Painting Real-Metallic Metals (RMM)
As an example, here is what I’m working with for the basic tutorial I’m writing up:
– Metal Effects – Iron Paint
– Sophisticated Finishes – Rust Antiquing Solution
Being that you’re working with chemicals, it’s best to be aware of their dangers. These solutions are generally really bad if drunk (seek medical attention) and more of an irritant otherwise. It varies though, so you should always download the MSDS for any chemicals you’re working with. Googling anything like “rust activator MSDS” should bring up something to go on and companies are required to make these documents available.I’ve also found varnish to react to these chemicals, clouding and looking poor. Careful and test application.
Normally, you’d use the paint and chemical in a 2-step process:
1. Apply the paint.
2. Apply the chemical after the paint has dried.
This creates a great rough aged iron appearance like you’re used to in traditional rust. (This is how I painted the King’s collar.)
I found you can also mix the chemical and paint together to get a smoother, blended, rusty appearance.
|Left: Applying chemical over dried paint, Right: Mixing chemical and paint together.|
Painting the Elemental King’s Shackles
Non-Metallic Metal Undercoat
– I painted the collar a blue-grey NMM first, because rust doesn’t always completely eat away metal. It’s often patchy and random.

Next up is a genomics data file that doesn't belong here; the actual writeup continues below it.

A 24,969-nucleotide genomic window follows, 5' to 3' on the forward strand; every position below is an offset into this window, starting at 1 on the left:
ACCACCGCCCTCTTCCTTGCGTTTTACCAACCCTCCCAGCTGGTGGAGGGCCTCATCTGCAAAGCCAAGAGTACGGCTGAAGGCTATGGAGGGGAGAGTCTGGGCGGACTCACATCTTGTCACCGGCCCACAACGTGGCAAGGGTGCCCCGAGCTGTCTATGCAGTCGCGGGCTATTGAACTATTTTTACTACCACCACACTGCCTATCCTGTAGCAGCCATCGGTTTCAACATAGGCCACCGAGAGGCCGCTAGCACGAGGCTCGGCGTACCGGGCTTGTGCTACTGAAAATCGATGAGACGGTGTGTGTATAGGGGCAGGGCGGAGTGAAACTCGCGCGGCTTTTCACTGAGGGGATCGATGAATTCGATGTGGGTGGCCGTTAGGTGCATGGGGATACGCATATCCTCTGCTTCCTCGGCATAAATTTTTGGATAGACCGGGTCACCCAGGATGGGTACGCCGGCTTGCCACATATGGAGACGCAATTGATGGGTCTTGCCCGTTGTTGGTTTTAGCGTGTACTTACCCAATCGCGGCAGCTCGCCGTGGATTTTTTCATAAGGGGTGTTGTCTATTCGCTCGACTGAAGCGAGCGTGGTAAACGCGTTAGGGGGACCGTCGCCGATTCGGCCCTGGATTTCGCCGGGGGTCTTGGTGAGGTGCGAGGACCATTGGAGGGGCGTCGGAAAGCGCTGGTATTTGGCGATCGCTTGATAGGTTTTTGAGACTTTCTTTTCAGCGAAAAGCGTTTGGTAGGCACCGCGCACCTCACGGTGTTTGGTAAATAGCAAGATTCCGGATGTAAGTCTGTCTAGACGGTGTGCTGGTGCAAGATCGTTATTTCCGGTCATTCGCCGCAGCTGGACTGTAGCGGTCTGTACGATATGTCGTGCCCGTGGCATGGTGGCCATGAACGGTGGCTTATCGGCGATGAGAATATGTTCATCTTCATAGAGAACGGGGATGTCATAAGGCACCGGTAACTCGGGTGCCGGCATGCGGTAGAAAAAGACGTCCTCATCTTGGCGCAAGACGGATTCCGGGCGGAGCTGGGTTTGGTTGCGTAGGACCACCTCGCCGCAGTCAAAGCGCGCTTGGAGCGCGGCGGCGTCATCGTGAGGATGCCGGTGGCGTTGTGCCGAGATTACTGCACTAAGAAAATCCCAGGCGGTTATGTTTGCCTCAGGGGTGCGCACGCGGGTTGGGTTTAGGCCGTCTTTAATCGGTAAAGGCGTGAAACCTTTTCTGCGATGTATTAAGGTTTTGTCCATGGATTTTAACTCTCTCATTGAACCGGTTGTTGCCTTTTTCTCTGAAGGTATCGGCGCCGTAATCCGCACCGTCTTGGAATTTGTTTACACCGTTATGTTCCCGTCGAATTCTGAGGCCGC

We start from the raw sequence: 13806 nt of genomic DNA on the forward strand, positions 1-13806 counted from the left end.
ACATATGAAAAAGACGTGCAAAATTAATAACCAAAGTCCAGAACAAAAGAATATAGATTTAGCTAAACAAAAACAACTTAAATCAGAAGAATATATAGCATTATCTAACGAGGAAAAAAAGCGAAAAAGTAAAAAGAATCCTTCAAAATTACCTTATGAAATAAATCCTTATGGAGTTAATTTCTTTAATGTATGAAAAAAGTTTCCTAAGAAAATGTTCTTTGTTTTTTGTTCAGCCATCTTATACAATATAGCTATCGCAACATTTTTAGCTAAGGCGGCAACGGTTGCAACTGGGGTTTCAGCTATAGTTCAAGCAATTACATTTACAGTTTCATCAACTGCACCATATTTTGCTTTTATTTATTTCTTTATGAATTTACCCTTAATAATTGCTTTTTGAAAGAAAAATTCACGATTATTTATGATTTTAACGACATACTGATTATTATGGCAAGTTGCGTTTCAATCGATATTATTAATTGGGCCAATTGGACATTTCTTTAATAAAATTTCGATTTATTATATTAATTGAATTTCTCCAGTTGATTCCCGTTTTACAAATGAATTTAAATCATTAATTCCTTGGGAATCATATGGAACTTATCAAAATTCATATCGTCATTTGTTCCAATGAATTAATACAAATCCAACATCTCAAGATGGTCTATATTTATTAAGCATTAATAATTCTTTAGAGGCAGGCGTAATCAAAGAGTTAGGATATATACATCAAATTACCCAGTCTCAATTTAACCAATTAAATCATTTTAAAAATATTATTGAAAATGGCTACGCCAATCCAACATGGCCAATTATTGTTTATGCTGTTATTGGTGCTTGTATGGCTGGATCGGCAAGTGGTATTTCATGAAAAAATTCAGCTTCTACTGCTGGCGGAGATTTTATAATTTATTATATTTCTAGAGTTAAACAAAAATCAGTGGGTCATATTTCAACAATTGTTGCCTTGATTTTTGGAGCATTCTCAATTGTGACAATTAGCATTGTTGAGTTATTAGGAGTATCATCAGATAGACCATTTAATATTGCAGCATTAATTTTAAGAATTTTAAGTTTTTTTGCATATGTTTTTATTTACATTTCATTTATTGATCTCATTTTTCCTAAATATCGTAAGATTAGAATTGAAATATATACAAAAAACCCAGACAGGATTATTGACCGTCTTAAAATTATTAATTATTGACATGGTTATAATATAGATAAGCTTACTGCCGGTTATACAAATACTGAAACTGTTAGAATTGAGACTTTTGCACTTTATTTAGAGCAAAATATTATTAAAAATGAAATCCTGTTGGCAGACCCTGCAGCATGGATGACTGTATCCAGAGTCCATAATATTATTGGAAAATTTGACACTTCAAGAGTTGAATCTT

– The NMM “iron” creates a base that when the collar is finished, doesn’t react with the chemicals and instead shows through beneath all the rust.
– This is actually what I refer to as Mixed-Metallic Metals (MMM) but I’ll cover that in more detail later.
– In this context, the progression shows that the iron paint is a dull, flat, grey with a rough texture.
– To build up the base for the rust layers, I also dab and glob some more iron here and there.
– Painting a layer of the blue chemical and allowing it to sit overnight creates a rough yellowish light rust.
– By allowing the chemical to age the paint, then adding more and more layers of the chemical, it intensifies the rust, giving you control over how rusted it is.
It doesn’t look as great over a smaller scale and honestly could fairly easily be replicated with some orange paint.
Here’s an example of using these effect on the hilt of a sword. It works, but it’s a lot of effort for such small results.
Beware Metallic Stains
Because this is chemical, it acts much like real rust does – as chemicals, rain and the elements wear away metal, rust can flow like a rough wash.
Other Metallic Paints
Iron and Copper are great metallic paints because they react so well with the antiquing solution. (You can see an example below of Copper that’s had the patina green added.)
Pewter and gold are some other options, which while they have a realistic look, don’t really antique. I’m a little disappointed by them, because they’re not too far off from normal True-Metallic Metals.
In my opinion, stick with iron, copper and brass as those are the paints where you get a benefit from antiquing.
|Copper antiqued with patina green. You can go easier to not turn everything.|